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How to create a flower bouquet for £10 or less to wow your guests this Easter and beyond

 A vase of flowers in the centre of a dining table.
A vase of flowers in the centre of a dining table.

Having cut flowers in the house is a small luxury that all of us love to partake in from time to time. Especially now that it’s spring and everything is blooming outside, we want our homes to blossom too. Sadly, flower bouquets are infamously pricey. But it turns out, they don’t have to be and there are ways how to make a flower bouquet for as little as £10.

This information is right on time as we’re only a couple of days away from Easter Sunday. And with that we’re all thinking about Easter decorating ideas to recreate for the upcoming celebrations.

So without further ado, here’s what floristry insiders advise you to do to keep the costs of your flower bouquets low but the impact high in order to impress your guests this Bank holiday weekend and beyond.

A flower bouquet in the making
A flower bouquet in the making

How to make a flower bouquet for £10

It’s a well-known fact that flowers do wonders for mental health and that they make every occasion all the better by brightening it up with their beautiful blooms. This is especially true when it comes to Easter, whether your centrepiece of choice is a blossoming Easter tree or a flower bouquet that’s cost you no more than £10.

And creativity, resourcefulness and seasonal stems are the three essentials of keeping to the set budget.

Keep to two types of flowers

Instead of buying lots of different flower varieties, keep the selection of stems more focused.

For bouquets with smaller budgets, I really like to slim down my flower selection and use two types of flowers or foliage only,’ said Alex Campbell, florist and social media influencer of @acfloralstudio, at a recent flower arrangement workshop hosted by Funny How Flowers Do That. ‘It puts more emphasis on the flower or colour being used and makes the arrangement more impactful. There’s also merit in choosing one or two stems of various flowers to create a small bouquet that is rich in textures, tones and colours.’

Choose seasonal flowers

A vase of flowers on a kitchen worktop
A vase of flowers on a kitchen worktop

Seasonal flowers tend to be cheaper as they are easier to source at the given time. And there are several varieties in season during this time of spring.

‘For someone aiming to craft a bouquet for as little as £10, I would suggest starting with a focal flower that is in season and reasonably priced,’ says Millie Durbak, brand manager of Prestige Flowers. ‘Carnations, tulips and chrysanthemums are excellent options that offer both affordability and beauty during the spring season.’

Alex Biggart, brand manager of 123 Flowers, agrees, suggesting seasonal wildflowers, too. ‘Focus on seasonal wildflowers that offer both charm and affordability. Selecting flowers like daisies, dandelions or wild violets can keep costs down while adding a touch of rustic beauty. Meanwhile, incorporating greenery such as ferns or ivy from the garden can add a lush feel without breaking the bank.’

Swap out greenery for dainty florals

A vase of flowers in the centre of a dining table
A vase of flowers in the centre of a dining table

‘Pairing these focal flowers with some inexpensive filler flowers can help create a full and visually appealing bouquet without breaking the bank. Replacing green foliage with delicate florals like baby's breath can add a charming and ethereal touch to a bouquet. The pros of using baby's breath include its affordability, longevity and ability to complement various flower types beautifully,’ Millie says.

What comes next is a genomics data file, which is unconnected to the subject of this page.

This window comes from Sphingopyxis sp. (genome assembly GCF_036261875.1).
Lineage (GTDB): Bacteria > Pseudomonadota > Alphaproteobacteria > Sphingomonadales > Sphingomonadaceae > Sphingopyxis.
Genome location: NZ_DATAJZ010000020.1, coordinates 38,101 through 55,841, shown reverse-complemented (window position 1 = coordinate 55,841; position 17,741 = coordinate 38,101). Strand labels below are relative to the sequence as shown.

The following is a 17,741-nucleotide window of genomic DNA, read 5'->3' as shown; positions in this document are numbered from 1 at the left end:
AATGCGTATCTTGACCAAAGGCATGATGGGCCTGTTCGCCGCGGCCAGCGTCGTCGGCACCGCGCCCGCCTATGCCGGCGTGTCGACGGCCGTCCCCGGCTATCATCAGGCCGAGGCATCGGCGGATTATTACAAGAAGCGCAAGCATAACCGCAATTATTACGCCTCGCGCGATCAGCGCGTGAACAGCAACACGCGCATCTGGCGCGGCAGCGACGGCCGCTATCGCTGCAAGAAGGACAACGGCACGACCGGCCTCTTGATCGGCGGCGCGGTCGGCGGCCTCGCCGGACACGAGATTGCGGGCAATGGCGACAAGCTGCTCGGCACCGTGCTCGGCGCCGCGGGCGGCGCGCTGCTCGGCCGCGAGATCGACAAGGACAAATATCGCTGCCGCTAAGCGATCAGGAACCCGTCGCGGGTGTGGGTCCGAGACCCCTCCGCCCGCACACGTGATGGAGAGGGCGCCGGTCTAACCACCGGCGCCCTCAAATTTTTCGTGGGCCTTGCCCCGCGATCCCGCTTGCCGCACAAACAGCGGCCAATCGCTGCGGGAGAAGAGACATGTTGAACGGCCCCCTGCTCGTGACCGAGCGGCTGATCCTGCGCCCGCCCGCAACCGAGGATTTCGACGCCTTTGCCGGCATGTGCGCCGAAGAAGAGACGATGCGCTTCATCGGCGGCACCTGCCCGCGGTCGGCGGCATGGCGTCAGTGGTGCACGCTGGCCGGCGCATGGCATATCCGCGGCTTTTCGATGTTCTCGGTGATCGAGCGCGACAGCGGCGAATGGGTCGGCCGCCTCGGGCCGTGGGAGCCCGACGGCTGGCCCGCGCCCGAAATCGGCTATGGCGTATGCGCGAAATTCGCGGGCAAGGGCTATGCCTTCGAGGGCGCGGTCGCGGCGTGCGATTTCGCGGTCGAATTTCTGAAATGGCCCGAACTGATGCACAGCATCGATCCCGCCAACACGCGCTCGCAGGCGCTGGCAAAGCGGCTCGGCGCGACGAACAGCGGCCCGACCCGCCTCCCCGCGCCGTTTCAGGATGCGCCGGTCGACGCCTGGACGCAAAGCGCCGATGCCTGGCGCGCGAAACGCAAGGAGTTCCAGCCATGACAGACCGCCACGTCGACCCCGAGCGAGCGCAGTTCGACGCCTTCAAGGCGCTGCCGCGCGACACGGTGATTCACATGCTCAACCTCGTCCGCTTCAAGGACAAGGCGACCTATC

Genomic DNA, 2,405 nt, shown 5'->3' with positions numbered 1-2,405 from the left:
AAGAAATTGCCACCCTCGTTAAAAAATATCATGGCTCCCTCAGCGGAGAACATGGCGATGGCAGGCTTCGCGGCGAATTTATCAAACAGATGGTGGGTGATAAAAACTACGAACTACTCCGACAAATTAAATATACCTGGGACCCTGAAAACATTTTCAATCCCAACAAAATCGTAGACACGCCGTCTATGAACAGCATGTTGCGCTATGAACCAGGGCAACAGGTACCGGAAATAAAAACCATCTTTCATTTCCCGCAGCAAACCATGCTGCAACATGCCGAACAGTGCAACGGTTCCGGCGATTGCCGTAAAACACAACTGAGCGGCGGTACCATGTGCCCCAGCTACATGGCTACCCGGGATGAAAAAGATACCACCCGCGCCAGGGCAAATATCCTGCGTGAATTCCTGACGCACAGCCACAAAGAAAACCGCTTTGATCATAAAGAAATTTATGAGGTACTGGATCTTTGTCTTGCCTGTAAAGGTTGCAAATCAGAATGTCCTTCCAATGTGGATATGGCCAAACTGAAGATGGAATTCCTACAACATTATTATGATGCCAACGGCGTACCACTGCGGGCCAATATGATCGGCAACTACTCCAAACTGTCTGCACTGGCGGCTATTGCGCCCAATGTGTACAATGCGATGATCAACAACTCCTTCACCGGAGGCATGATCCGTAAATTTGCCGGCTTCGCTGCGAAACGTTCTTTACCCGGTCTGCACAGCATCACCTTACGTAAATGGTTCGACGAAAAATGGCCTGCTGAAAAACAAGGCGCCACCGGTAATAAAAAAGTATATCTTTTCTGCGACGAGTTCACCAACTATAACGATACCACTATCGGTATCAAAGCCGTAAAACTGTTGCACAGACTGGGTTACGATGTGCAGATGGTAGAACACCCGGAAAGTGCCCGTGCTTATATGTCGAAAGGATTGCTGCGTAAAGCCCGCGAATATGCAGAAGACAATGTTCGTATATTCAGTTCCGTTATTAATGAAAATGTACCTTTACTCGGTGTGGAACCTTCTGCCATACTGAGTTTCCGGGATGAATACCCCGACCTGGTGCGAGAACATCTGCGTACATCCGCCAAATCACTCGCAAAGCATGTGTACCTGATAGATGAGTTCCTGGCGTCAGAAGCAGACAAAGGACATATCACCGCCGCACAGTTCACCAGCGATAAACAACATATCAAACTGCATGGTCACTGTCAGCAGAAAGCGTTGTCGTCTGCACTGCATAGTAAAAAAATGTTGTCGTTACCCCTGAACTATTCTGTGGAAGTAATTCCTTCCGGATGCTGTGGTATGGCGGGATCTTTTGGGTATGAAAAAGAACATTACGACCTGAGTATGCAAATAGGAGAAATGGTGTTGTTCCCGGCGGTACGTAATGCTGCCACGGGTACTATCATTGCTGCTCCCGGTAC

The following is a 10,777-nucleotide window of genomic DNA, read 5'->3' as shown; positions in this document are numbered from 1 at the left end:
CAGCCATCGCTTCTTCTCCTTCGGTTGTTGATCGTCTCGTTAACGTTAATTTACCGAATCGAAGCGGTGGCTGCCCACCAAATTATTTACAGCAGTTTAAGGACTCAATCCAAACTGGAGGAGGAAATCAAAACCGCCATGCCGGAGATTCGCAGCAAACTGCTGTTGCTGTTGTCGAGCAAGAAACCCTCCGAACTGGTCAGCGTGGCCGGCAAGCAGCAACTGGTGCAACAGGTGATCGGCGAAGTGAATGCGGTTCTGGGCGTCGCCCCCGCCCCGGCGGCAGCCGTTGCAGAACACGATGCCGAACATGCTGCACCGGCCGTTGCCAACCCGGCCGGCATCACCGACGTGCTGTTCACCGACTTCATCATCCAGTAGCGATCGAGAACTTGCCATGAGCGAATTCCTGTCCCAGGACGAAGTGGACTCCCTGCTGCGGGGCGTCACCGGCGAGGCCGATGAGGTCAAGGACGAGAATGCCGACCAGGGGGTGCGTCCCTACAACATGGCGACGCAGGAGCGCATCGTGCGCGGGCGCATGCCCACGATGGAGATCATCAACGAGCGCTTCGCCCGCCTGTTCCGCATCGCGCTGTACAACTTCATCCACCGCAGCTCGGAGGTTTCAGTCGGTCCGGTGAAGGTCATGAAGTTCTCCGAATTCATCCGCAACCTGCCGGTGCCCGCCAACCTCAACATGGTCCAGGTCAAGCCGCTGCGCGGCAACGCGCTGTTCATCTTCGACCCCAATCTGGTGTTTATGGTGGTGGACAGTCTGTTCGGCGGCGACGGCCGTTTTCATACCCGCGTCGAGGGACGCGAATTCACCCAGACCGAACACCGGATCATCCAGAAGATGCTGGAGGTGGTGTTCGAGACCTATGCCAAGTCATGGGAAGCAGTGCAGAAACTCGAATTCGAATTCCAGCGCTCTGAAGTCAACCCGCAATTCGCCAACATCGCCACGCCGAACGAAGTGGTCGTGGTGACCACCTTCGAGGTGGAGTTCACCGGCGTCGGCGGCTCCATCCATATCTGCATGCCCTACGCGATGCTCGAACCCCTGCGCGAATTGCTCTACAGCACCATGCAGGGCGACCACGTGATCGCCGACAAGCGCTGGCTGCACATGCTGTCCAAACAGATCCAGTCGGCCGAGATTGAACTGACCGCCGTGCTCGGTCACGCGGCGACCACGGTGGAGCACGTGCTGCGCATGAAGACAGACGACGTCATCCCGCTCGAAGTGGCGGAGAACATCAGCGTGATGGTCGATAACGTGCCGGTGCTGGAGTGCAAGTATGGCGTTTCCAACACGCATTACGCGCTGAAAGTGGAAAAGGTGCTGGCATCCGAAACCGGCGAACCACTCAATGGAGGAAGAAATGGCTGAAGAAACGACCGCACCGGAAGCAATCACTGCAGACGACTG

It was Alex of @acfloralstudio that first gave us the idea, saying that for him green foliage detracts from the colour story of his flower bouquets. ‘I tend not to use greenery in bouquets as I feel it detracts from the colour story I’m trying to convey as, for me at least, it’s quite a strong colour to see. Instead, I like to use things like baby’s breath (gypsophila), which gives a neutral, white base, or limonium which comes in pinks or purples and combines well with the flowers I’m using.’

But at the same time, this is a question of personal preference and you can, of course, still use green foliage like eucalyptus or ferns. However, these may end up being more expensive than something as low-priced as baby’s breath.

Can you make a flower bouquet for £5?

A minimalist flower arrangements from daffodils
A minimalist flower arrangements from daffodils

While the challenge we set ourselves was making a flower bouquet for £10, we were curious whether a £5 bouquet was plausible, too.

‘Crafting a bouquet for £5 may seem challenging, but it's not entirely impossible. In such cases, I would recommend focusing on just one or two types of flowers that are readily available and affordable, such as tulips or daffodils,’ Millie recommends.

Alex of @acfloralstudio adds, ‘Often the beauty and benefits of flowers comes from the inherent material - i.e., the flowers themselves, rather than the overall bouquet. Even two single stems positioned together in a bud vase can tell a powerful, emotive story that transmits sentiment to whoever is making it or looking at it, and I think this is just as important as a bigger, or more expensive bouquet.’

Especially if you have a flower frog, every florist’s secret hack, which can turn any vessel into a vase and only a few stems into a modern, minimalist arrangement we’re seeing all over Instagram.

It’s like we said - all it takes is creativity, resourcefulness and inexpensive seasonal stems. Happy Easter!